The other twist was they had to take the driving test with the Volvo stick shift. This included the days when you had to parallel park. They passed. Now, for the Merg qualification with the “tricky” clutch, and the use of the choke. Merg did not “like” the choke in or out when “cold.” They passed that too with a few stalls early on. Fortunately, there were new housing developments nearby with all the streets and a few residents for the practice.

The final test was changing a tire. Need I say more to those who own Triumphs? Passed that too with questions such as, “why is the car jack inside the car?” Of course part of the instruction included how to hit the knock offs so as to minimize the damage to the “ears.”

The main ground rule was “no friends are to drive and only you are to be found at the wheel.” The other was if you have problems call Dad first. I was Merg’s AAA.

My two daughters drove her to high school. One day the TR decided to “die” on the way home from high school. Parked in a Bike Lane beside the main road, she received a parking ticket. We found out that if you show the Sheriff the towing and repair invoice they waive the ticket. Nice!

On a Southwest Airline flight from Phoenix back home to San Diego, I had the ticket in my computer bag. In classic Southwest style they had contests, with various awards, for things such as someone having a hole in their sock and would show it to all.

The grand prize was a weekend trip to San Diego’s Sea World, if you had an unpaid parking ticket with you. I WON! Thankfully, Southwest was flexible since I already lived in San Diego where the prize would take me. Off to San Antonio’s Sea World my wife and I went a few weekends later.

I worked at HP and lots of people there saw Merg in the parking lot over a number of years. I was privileged to have a company car later on so my daughters could take the TR to high school. I soon found that I would get reports of where HPers had seen the car. Ohh, did I get that message quickly conveyed.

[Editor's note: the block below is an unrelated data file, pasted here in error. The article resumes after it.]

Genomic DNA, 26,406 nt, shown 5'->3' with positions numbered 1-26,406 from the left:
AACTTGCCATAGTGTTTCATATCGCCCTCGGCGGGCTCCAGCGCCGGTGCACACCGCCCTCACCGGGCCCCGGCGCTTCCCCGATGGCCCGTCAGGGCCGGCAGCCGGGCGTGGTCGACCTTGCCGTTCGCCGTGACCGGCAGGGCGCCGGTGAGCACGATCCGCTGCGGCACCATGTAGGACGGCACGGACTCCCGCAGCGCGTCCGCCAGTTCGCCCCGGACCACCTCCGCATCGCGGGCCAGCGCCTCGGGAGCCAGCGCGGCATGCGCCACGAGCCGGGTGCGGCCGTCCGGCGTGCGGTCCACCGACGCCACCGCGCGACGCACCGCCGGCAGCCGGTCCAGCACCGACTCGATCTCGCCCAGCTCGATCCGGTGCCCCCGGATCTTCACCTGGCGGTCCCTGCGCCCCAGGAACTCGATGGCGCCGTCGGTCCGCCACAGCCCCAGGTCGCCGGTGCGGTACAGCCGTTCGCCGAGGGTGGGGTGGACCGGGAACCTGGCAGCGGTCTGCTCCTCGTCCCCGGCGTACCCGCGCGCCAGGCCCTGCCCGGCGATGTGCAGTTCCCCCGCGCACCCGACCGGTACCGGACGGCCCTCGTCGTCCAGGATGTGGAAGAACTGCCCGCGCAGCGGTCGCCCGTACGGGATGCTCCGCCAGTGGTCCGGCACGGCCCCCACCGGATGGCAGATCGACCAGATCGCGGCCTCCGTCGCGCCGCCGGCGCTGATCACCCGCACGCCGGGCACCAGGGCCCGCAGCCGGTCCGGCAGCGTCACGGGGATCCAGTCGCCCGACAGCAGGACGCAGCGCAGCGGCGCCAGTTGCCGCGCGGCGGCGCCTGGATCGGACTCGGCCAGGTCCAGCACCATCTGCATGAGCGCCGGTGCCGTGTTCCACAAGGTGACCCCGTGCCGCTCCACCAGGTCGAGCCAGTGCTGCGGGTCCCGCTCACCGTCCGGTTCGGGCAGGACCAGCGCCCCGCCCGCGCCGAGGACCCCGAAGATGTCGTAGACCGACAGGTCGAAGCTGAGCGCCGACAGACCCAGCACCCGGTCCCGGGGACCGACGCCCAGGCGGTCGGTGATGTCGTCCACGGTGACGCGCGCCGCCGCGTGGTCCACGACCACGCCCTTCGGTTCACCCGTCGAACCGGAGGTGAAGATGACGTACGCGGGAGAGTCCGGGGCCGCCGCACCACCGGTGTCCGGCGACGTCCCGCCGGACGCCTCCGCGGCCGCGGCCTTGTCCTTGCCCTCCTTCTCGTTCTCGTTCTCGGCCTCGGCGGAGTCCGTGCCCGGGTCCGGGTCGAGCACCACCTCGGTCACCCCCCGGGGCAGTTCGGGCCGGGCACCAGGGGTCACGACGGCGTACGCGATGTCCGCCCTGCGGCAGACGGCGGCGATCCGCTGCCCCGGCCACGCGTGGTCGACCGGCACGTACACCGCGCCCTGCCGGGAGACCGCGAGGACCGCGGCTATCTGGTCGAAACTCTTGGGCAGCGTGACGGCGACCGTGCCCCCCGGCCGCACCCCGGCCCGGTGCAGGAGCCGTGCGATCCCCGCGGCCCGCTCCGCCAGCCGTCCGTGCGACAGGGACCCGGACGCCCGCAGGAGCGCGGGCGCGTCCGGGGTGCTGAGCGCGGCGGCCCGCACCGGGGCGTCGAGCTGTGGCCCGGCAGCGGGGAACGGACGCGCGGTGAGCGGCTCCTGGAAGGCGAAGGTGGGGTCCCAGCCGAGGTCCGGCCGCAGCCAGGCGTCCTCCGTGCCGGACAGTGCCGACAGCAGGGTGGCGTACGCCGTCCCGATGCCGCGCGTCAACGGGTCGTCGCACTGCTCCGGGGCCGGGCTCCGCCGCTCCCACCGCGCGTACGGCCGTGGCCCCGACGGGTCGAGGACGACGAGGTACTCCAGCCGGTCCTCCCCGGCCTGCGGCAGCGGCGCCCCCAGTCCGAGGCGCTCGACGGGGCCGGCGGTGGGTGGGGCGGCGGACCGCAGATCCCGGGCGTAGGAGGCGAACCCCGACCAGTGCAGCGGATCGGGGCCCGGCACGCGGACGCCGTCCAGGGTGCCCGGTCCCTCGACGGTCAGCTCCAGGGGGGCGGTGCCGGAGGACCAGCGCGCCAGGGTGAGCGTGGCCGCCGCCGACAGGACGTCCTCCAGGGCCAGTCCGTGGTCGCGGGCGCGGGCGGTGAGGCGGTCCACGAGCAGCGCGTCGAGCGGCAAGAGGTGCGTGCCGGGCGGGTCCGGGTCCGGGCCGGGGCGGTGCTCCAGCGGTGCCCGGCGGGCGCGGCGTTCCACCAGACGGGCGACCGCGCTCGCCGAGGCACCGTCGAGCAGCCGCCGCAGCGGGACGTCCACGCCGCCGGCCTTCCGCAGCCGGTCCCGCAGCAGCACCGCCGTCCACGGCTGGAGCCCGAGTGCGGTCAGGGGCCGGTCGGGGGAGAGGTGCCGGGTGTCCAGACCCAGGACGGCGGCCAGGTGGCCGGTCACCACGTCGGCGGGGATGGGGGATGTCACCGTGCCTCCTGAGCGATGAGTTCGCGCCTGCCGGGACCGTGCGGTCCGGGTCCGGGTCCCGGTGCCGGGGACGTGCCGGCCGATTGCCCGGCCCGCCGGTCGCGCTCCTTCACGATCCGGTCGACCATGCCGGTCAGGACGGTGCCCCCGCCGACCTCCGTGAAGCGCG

One sunny day it was a call from a Mission Bay payphone. Before cell phone days. “Dad, the red light came on. I remembered you telling me to stop if that happens. I stopped. "Now, what?”

So, AAA Dad says, “raise the hood and look at the fan belt.” A few minutes pass and I hear “it is just hanging in front of the engine in one piece.” “Hmmm, not broken?” I say to myself.

“Look for the generator” which I describe. The answer: “it is not there on the side of the engine.”

“Not there!!” I exclaim. “Not there” comes the reply in a tentative voice. Guess AAA Dad was sounding frustrated.

“Ok, I will be there in about 30 minutes,” I say. Off to the garage for the tool box including the spanners, wrench for those non-British car owners

Sure enough the generator brackets had broken and it was resting peacefully on the TR’s frame. Now, a call to the real AAA. Flatbed shows up, at extra change, since the TR cannot be towed due to its gound clearance and definitely not backwards with wire wheels and knock off hubs.

Another AAA Dad call came one evening. “Dad I need to go to Susan’s house for homework.”

“Ok I say.” Off she goes as I hear the low purr from the exhaust going down the driveway. What I did not think about was she was wearing Baylor University “bear slippers” with fuzzy claws and her pajamas under her coat. Yes, a while later the phone rings.

“Dad, I was part way home and the lights went out.” This time I knew the problem. It was the fuses that need to be cleaned every now and then. “Are you at Susan’s?” I ask.

“No, I had to knock on someone’s door in the neighborhood and ask to use their phone.”

Off, I go in the trusty old Volvo with a small piece of sand paper in hand. Needless to say this has become a favorite story over the years. Imagine walking up to a door in your fuzzy bear slippers in the dark and asking to use their telephone.

Under daily use Merg seems to “eat” a battery about every three or four years. So, you guessed it the battery dies at high school one day. Jumper cables in hand my daughter looks for a car with a good battery.

Positive ground was part of the training for my fortunately more technically minded daughters. Now the macho teenage guys appear. Off course they know how to jump start a car.

Merg still wears the small hole along the inside of the fender where the sparks flew. I think to myself as the story is told, “a lesson to the machos, may they remember in the future when talking to other women.”

Merg journeyed to the Senior Prom held at Miramar Naval Air Station, known for its Top Gun Program. Imagine the band set up between two F-14’s and dancing in the hanger?!